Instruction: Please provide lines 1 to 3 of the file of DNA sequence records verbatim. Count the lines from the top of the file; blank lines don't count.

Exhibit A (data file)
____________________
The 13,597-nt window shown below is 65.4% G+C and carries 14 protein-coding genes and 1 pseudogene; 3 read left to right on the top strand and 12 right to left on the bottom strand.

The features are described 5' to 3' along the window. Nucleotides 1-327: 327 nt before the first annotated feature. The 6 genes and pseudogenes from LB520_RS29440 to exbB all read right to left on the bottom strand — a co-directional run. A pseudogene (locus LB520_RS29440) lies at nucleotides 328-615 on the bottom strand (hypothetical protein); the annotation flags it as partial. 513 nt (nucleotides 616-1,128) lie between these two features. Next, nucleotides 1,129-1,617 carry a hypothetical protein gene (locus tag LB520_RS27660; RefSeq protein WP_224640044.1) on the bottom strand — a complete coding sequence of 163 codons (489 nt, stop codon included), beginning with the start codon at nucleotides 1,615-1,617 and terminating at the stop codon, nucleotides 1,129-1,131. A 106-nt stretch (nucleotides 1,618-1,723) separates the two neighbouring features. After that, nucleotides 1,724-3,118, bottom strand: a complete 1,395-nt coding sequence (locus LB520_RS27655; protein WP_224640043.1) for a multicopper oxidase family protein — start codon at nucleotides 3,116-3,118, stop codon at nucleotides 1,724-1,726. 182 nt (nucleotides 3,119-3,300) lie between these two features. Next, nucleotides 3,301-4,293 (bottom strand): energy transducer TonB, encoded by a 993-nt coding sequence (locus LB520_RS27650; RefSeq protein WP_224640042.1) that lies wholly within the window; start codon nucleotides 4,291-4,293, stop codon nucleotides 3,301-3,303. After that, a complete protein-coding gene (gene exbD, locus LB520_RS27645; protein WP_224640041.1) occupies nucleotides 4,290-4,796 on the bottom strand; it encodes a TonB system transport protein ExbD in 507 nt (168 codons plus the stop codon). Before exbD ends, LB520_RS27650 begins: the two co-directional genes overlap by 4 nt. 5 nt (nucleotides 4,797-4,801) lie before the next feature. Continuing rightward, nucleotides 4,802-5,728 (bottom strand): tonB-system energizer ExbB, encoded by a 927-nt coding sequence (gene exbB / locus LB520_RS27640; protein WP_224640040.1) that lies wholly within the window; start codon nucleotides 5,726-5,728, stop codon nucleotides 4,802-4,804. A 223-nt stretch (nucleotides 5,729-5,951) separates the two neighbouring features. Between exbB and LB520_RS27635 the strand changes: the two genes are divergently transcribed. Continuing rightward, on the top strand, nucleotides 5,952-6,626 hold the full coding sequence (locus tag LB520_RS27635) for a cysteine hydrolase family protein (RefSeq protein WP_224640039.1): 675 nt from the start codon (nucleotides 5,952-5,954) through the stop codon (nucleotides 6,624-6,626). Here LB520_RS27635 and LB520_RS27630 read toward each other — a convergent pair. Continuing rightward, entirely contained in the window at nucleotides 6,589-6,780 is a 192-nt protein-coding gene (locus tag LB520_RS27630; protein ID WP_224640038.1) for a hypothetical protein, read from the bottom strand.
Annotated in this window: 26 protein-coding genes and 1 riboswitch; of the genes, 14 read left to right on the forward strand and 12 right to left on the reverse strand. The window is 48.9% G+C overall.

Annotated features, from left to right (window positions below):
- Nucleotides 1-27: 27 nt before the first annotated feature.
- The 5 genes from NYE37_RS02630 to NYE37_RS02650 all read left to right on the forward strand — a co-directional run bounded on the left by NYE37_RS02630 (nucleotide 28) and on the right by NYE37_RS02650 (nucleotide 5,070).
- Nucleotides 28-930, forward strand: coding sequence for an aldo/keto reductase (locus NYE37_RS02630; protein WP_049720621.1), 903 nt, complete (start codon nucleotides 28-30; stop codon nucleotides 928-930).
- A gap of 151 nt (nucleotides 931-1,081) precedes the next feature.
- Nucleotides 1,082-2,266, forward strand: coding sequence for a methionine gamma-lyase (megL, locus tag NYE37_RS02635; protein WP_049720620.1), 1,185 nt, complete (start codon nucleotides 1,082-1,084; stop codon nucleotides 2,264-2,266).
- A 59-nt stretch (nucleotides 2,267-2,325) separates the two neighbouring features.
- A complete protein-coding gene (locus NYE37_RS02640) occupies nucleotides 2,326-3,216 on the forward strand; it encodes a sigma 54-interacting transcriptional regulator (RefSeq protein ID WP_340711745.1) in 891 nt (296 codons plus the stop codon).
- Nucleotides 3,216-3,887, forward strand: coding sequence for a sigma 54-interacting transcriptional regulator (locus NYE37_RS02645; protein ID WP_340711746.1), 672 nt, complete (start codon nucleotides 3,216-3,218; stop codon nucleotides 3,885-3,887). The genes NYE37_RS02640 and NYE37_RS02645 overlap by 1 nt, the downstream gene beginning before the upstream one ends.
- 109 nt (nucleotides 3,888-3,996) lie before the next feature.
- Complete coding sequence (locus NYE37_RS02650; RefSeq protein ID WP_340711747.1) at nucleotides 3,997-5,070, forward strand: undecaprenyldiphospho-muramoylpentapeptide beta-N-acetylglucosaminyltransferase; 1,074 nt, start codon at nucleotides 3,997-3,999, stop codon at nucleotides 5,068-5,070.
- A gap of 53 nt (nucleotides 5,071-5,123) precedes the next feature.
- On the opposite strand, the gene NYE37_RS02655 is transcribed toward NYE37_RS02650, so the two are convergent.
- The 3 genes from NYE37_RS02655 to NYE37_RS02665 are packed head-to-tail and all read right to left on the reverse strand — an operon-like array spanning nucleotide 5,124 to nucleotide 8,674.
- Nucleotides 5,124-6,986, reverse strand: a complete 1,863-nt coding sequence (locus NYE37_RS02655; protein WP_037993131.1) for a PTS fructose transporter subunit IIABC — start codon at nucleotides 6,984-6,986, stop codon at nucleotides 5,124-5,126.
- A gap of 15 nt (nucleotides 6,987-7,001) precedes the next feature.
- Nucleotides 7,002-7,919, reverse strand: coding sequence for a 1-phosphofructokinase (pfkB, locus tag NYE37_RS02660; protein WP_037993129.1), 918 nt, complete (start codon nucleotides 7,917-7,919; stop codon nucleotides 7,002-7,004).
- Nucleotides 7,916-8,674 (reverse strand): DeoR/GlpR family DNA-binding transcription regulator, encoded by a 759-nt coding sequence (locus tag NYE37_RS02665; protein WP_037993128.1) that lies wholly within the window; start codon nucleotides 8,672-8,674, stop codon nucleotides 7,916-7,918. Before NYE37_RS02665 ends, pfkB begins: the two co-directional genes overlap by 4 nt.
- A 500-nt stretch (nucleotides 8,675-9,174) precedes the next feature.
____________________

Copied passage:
The 13,597-nt window shown below is 65.4% G+C and carries 14 protein-coding genes and 1 pseudogene; 3 read left to right on the top strand and 12 right to left on the bottom strand.

The features are described 5' to 3' along the window. Nucleotides 1-327: 327 nt before the first annotated feature. The 6 genes and pseudogenes from LB520_RS29440 to exbB all read right to left on the bottom strand — a co-directional run. A pseudogene (locus LB520_RS29440) lies at nucleotides 328-615 on the bottom strand (hypothetical protein); the annotation flags it as partial. 513 nt (nucleotides 616-1,128) lie between these two features. Next, nucleotides 1,129-1,617 carry a hypothetical protein gene (locus tag LB520_RS27660; RefSeq protein WP_224640044.1) on the bottom strand — a complete coding sequence of 163 codons (489 nt, stop codon included), beginning with the start codon at nucleotides 1,615-1,617 and terminating at the stop codon, nucleotides 1,129-1,131. A 106-nt stretch (nucleotides 1,618-1,723) separates the two neighbouring features. After that, nucleotides 1,724-3,118, bottom strand: a complete 1,395-nt coding sequence (locus LB520_RS27655; protein WP_224640043.1) for a multicopper oxidase family protein — start codon at nucleotides 3,116-3,118, stop codon at nucleotides 1,724-1,726. 182 nt (nucleotides 3,119-3,300) lie between these two features. Next, nucleotides 3,301-4,293 (bottom strand): energy transducer TonB, encoded by a 993-nt coding sequence (locus LB520_RS27650; RefSeq protein WP_224640042.1) that lies wholly within the window; start codon nucleotides 4,291-4,293, stop codon nucleotides 3,301-3,303. After that, a complete protein-coding gene (gene exbD, locus LB520_RS27645; protein WP_224640041.1) occupies nucleotides 4,290-4,796 on the bottom strand; it encodes a TonB system transport protein ExbD in 507 nt (168 codons plus the stop codon). Before exbD ends, LB520_RS27650 begins: the two co-directional genes overlap by 4 nt. 5 nt (nucleotides 4,797-4,801) lie before the next feature. Continuing rightward, nucleotides 4,802-5,728 (bottom strand): tonB-system energizer ExbB, encoded by a 927-nt coding sequence (gene exbB / locus LB520_RS27640; protein WP_224640040.1) that lies wholly within the window; start codon nucleotides 5,726-5,728, stop codon nucleotides 4,802-4,804. A 223-nt stretch (nucleotides 5,729-5,951) separates the two neighbouring features. Between exbB and LB520_RS27635 the strand changes: the two genes are divergently transcribed. Continuing rightward, on the top strand, nucleotides 5,952-6,626 hold the full coding sequence (locus tag LB520_RS27635) for a cysteine hydrolase family protein (RefSeq protein WP_224640039.1): 675 nt from the start codon (nucleotides 5,952-5,954) through the stop codon (nucleotides 6,624-6,626). Here LB520_RS27635 and LB520_RS27630 read toward each other — a convergent pair. Continuing rightward, entirely contained in the window at nucleotides 6,589-6,780 is a 192-nt protein-coding gene (locus tag LB520_RS27630; protein ID WP_224640038.1) for a hypothetical protein, read from the bottom strand.
Annotated in this window: 26 protein-coding genes and 1 riboswitch; of the genes, 14 read left to right on the forward strand and 12 right to left on the reverse strand. The window is 48.9% G+C overall.